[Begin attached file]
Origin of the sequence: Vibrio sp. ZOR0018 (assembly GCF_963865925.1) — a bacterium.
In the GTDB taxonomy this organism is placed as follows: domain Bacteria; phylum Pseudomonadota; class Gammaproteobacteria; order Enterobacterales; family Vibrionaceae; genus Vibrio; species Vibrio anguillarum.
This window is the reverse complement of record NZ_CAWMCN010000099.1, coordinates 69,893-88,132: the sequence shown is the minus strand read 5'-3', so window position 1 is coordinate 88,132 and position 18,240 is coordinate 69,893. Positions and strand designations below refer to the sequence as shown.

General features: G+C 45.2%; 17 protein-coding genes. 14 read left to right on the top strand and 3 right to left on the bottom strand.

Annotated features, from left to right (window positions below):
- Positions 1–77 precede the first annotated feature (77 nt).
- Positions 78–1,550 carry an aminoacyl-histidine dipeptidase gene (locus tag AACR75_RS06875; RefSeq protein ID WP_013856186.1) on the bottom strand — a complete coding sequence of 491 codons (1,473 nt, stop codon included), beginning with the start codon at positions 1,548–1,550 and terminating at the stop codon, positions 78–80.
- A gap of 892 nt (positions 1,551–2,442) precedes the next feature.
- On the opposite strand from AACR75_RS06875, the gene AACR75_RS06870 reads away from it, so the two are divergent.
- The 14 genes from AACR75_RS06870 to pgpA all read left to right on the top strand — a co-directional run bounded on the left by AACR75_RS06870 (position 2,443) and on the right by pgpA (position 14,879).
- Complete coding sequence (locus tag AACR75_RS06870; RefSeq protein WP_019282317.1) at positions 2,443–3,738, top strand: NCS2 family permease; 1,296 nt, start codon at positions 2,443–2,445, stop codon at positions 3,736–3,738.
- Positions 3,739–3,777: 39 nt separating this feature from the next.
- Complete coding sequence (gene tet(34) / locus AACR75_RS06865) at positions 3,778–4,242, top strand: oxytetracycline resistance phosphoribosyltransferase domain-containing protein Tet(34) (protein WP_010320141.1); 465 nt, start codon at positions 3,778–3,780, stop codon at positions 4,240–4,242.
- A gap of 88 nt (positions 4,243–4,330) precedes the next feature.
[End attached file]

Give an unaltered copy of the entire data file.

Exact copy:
Origin of the sequence: Vibrio sp. ZOR0018 (assembly GCF_963865925.1) — a bacterium.
In the GTDB taxonomy this organism is placed as follows: domain Bacteria; phylum Pseudomonadota; class Gammaproteobacteria; order Enterobacterales; family Vibrionaceae; genus Vibrio; species Vibrio anguillarum.
This window is the reverse complement of record NZ_CAWMCN010000099.1, coordinates 69,893-88,132: the sequence shown is the minus strand read 5'-3', so window position 1 is coordinate 88,132 and position 18,240 is coordinate 69,893. Positions and strand designations below refer to the sequence as shown.

General features: G+C 45.2%; 17 protein-coding genes. 14 read left to right on the top strand and 3 right to left on the bottom strand.

Annotated features, from left to right (window positions below):
- Positions 1–77 precede the first annotated feature (77 nt).
- Positions 78–1,550 carry an aminoacyl-histidine dipeptidase gene (locus tag AACR75_RS06875; RefSeq protein ID WP_013856186.1) on the bottom strand — a complete coding sequence of 491 codons (1,473 nt, stop codon included), beginning with the start codon at positions 1,548–1,550 and terminating at the stop codon, positions 78–80.
- A gap of 892 nt (positions 1,551–2,442) precedes the next feature.
- On the opposite strand from AACR75_RS06875, the gene AACR75_RS06870 reads away from it, so the two are divergent.
- The 14 genes from AACR75_RS06870 to pgpA all read left to right on the top strand — a co-directional run bounded on the left by AACR75_RS06870 (position 2,443) and on the right by pgpA (position 14,879).
- Complete coding sequence (locus tag AACR75_RS06870; RefSeq protein WP_019282317.1) at positions 2,443–3,738, top strand: NCS2 family permease; 1,296 nt, start codon at positions 2,443–2,445, stop codon at positions 3,736–3,738.
- Positions 3,739–3,777: 39 nt separating this feature from the next.
- Complete coding sequence (gene tet(34) / locus AACR75_RS06865) at positions 3,778–4,242, top strand: oxytetracycline resistance phosphoribosyltransferase domain-containing protein Tet(34) (protein WP_010320141.1); 465 nt, start codon at positions 3,778–3,780, stop codon at positions 4,240–4,242.
- A gap of 88 nt (positions 4,243–4,330) precedes the next feature.